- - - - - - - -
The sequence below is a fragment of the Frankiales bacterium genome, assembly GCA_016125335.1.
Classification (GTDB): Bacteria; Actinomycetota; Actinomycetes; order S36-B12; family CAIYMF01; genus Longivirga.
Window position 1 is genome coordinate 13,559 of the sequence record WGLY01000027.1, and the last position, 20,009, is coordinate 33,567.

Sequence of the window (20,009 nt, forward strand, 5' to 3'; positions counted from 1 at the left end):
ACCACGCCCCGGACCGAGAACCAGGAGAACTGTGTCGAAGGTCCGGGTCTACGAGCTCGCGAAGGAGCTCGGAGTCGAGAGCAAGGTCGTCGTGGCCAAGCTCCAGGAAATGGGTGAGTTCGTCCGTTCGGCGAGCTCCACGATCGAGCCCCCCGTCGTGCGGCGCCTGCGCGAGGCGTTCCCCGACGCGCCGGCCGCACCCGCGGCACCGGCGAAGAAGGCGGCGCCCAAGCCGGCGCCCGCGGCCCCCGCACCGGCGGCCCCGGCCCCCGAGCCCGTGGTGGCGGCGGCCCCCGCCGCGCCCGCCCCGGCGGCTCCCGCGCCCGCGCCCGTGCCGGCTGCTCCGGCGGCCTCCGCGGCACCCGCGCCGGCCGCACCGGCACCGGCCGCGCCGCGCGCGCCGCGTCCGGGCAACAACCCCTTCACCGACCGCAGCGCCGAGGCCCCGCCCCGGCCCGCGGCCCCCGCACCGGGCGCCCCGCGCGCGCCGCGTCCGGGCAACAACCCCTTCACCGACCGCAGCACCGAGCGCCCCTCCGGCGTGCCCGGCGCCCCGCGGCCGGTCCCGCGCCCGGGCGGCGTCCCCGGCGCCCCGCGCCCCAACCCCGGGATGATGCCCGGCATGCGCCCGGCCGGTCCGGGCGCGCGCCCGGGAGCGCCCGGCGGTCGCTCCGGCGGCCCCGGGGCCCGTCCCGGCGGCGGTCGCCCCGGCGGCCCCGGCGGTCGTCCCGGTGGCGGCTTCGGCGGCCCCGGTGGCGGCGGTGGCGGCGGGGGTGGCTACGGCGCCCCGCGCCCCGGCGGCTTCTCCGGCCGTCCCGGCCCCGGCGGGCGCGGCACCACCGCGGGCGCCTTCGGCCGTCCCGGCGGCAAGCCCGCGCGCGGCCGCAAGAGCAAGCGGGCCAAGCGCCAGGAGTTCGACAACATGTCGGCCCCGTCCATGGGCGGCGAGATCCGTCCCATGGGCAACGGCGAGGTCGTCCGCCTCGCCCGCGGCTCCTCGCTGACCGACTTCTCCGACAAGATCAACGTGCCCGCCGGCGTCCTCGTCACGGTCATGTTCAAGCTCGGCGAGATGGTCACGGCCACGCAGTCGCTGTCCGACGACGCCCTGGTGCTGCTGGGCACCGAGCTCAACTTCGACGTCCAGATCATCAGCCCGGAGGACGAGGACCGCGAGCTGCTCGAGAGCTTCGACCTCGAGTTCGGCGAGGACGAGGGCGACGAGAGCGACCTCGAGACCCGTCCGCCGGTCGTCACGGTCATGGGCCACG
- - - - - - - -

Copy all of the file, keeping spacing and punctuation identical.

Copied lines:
The sequence below is a fragment of the Frankiales bacterium genome, assembly GCA_016125335.1.
Classification (GTDB): Bacteria; Actinomycetota; Actinomycetes; order S36-B12; family CAIYMF01; genus Longivirga.
Window position 1 is genome coordinate 13,559 of the sequence record WGLY01000027.1, and the last position, 20,009, is coordinate 33,567.

Sequence of the window (20,009 nt, forward strand, 5' to 3'; positions counted from 1 at the left end):
ACCACGCCCCGGACCGAGAACCAGGAGAACTGTGTCGAAGGTCCGGGTCTACGAGCTCGCGAAGGAGCTCGGAGTCGAGAGCAAGGTCGTCGTGGCCAAGCTCCAGGAAATGGGTGAGTTCGTCCGTTCGGCGAGCTCCACGATCGAGCCCCCCGTCGTGCGGCGCCTGCGCGAGGCGTTCCCCGACGCGCCGGCCGCACCCGCGGCACCGGCGAAGAAGGCGGCGCCCAAGCCGGCGCCCGCGGCCCCCGCACCGGCGGCCCCGGCCCCCGAGCCCGTGGTGGCGGCGGCCCCCGCCGCGCCCGCCCCGGCGGCTCCCGCGCCCGCGCCCGTGCCGGCTGCTCCGGCGGCCTCCGCGGCACCCGCGCCGGCCGCACCGGCACCGGCCGCGCCGCGCGCGCCGCGTCCGGGCAACAACCCCTTCACCGACCGCAGCGCCGAGGCCCCGCCCCGGCCCGCGGCCCCCGCACCGGGCGCCCCGCGCGCGCCGCGTCCGGGCAACAACCCCTTCACCGACCGCAGCACCGAGCGCCCCTCCGGCGTGCCCGGCGCCCCGCGGCCGGTCCCGCGCCCGGGCGGCGTCCCCGGCGCCCCGCGCCCCAACCCCGGGATGATGCCCGGCATGCGCCCGGCCGGTCCGGGCGCGCGCCCGGGAGCGCCCGGCGGTCGCTCCGGCGGCCCCGGGGCCCGTCCCGGCGGCGGTCGCCCCGGCGGCCCCGGCGGTCGTCCCGGTGGCGGCTTCGGCGGCCCCGGTGGCGGCGGTGGCGGCGGGGGTGGCTACGGCGCCCCGCGCCCCGGCGGCTTCTCCGGCCGTCCCGGCCCCGGCGGGCGCGGCACCACCGCGGGCGCCTTCGGCCGTCCCGGCGGCAAGCCCGCGCGCGGCCGCAAGAGCAAGCGGGCCAAGCGCCAGGAGTTCGACAACATGTCGGCCCCGTCCATGGGCGGCGAGATCCGTCCCATGGGCAACGGCGAGGTCGTCCGCCTCGCCCGCGGCTCCTCGCTGACCGACTTCTCCGACAAGATCAACGTGCCCGCCGGCGTCCTCGTCACGGTCATGTTCAAGCTCGGCGAGATGGTCACGGCCACGCAGTCGCTGTCCGACGACGCCCTGGTGCTGCTGGGCACCGAGCTCAACTTCGACGTCCAGATCATCAGCCCGGAGGACGAGGACCGCGAGCTGCTCGAGAGCTTCGACCTCGAGTTCGGCGAGGACGAGGGCGACGAGAGCGACCTCGAGACCCGTCCGCCGGTCGTCACGGTCATGGGCCACG